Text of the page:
What would Jesus do? How were early Christians encouraged to respond to questions about sexuality? Certainly with grace and kindness, to love and serve others, and to affirm the pattern given by God in Scripture. Indeed, all these factors belong together.

For example, on one occasion Jesus was asked a question about marriage and divorce. Jesus engaged in a discussion and responded to the questioner by affirming how marriage is between a man and a woman. Jesus says all other sexual activity is immoral.

“Haven’t you read,” he replied, “that at the beginning the Creator ‘made them male and female,’and said, ‘For this reason a man will leave his father and mother and be united to his wife, and the two will become one flesh’?So they are no longer two, but one flesh. Therefore what God has joined together, let no one separate.”

Moses permitted you to divorce your wives because your hearts were hard. But it was not this way from the beginning. I tell you that anyone who divorces his wife, except for sexual immorality, and marries another woman commits adultery.” (Matthew 19)

The Apostle Paul wrote a personal letter to a group of people. He cited their sexual behaviour and called for change.

“Neither the sexually immoral nor idolaters nor adulterers nor men who have sex with mennor thieves nor the greedy nor drunkards nor slanderers nor swindlers will inherit the kingdom of God.And that is what some of you were. But you were washed, you were sanctified, you were justified in the name of the Lord Jesus Christ and by the Spirit of our God.”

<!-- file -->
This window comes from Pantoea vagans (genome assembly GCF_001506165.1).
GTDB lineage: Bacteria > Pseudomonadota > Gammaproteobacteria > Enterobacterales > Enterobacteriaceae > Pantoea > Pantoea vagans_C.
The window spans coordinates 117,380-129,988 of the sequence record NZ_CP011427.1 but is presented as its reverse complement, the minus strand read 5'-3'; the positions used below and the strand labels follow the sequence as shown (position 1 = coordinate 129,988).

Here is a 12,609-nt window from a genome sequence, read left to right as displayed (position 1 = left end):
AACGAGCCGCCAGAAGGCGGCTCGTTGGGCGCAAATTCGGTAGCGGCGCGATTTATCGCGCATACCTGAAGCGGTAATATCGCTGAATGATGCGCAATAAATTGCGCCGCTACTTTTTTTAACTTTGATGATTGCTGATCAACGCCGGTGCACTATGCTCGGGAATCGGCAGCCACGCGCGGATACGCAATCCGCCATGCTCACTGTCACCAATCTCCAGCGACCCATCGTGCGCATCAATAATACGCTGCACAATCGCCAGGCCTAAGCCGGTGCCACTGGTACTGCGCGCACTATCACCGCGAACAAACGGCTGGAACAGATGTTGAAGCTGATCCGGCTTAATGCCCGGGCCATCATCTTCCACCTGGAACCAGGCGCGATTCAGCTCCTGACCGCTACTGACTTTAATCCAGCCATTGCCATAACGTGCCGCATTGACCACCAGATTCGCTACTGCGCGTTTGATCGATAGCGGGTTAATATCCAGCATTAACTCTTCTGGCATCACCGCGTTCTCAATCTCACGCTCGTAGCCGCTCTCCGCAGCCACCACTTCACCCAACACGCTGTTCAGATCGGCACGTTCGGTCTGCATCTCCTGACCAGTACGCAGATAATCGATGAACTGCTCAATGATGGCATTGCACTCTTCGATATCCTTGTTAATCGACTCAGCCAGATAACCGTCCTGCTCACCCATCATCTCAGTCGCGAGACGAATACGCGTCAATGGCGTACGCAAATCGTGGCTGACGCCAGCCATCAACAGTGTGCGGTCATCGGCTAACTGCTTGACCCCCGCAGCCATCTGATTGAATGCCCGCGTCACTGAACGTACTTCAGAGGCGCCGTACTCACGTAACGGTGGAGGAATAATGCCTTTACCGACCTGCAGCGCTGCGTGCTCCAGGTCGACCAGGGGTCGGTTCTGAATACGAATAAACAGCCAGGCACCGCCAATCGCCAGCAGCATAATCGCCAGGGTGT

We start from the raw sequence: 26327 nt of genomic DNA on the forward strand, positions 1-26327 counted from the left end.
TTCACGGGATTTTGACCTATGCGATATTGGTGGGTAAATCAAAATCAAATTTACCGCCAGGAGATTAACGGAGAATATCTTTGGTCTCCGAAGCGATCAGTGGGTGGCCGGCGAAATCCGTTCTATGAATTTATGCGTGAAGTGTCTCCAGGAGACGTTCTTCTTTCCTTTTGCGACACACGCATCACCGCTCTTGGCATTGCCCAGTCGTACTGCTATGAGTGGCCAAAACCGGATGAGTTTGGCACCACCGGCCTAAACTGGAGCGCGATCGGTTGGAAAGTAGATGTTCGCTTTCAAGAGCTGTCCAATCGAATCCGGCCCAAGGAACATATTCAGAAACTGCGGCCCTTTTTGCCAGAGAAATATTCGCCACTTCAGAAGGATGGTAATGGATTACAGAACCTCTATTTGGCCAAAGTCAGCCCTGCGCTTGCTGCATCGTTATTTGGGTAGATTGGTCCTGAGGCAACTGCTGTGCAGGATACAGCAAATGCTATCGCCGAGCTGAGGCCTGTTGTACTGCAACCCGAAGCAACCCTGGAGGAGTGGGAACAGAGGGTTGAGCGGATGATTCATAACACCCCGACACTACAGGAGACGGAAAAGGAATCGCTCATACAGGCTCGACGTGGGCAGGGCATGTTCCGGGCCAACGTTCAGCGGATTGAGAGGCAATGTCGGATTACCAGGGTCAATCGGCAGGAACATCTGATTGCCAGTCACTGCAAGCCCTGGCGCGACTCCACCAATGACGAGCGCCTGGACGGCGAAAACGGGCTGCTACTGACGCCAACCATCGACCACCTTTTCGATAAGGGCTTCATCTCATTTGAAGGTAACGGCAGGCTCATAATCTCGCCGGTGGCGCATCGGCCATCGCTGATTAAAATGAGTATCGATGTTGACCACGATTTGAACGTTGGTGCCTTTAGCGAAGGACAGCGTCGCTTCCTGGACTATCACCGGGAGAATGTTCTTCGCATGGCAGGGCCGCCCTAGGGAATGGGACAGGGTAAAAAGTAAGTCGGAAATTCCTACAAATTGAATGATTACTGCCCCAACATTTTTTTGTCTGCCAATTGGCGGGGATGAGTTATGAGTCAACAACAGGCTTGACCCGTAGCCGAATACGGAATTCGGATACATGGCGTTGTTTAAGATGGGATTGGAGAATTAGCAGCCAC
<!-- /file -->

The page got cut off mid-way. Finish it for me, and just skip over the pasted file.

Flee from sexual immorality. All other sins a person commits are outside the body, but whoever sins sexually, sins against their own body.Do you not know that your bodies are temples of the Holy Spirit, who is in you, whom you have received from God? You are not your own;you were bought at a price. Therefore honor God with your bodies”. (1 Corinthians 6:10-11, 18-19)

One of the assumptions attached to today’s sexual ethics is that orientation ought to be expressed sexually. If you feel a certain way, it ought to be affirmed and lived. For Christians, the Bible suggests an alternative choice and a more fulfilling identity. The Bible describes Jesus Christ as the most complete human being to ever live and he never had sex with anyone. To encourage a person to follow Jesus’ example is now anathema and yes, even illegal in Victoria. 

Should people be free to talk about sexuality and gender, even encouraging a Christian view, without fear of the State hauling them before a tribunal?

Should churches have the freedom to encourage their members to live in accord with Christian beliefs on marriage, sex, and gender? 

In case readers assume that these laws are only targeting clergy, anyone can be investigated and anyone charged.

The Government told The Age that they are willing to have one discussion with the faith community. Victorian Equal Opportunity and Human Rights Commissioner Kristen Hilton holds out an olive branch (poison ivy, to be accurate), 

“We’ll be working with survivor groups but will also be working with faith leaders because it’s an opportunity to create an understanding…”

“Kristen Hilton told The Age her office also wanted to educate faith leaders and the broader community about the harm caused to LGBTI people by suggesting there is something wrong with homosexuality.”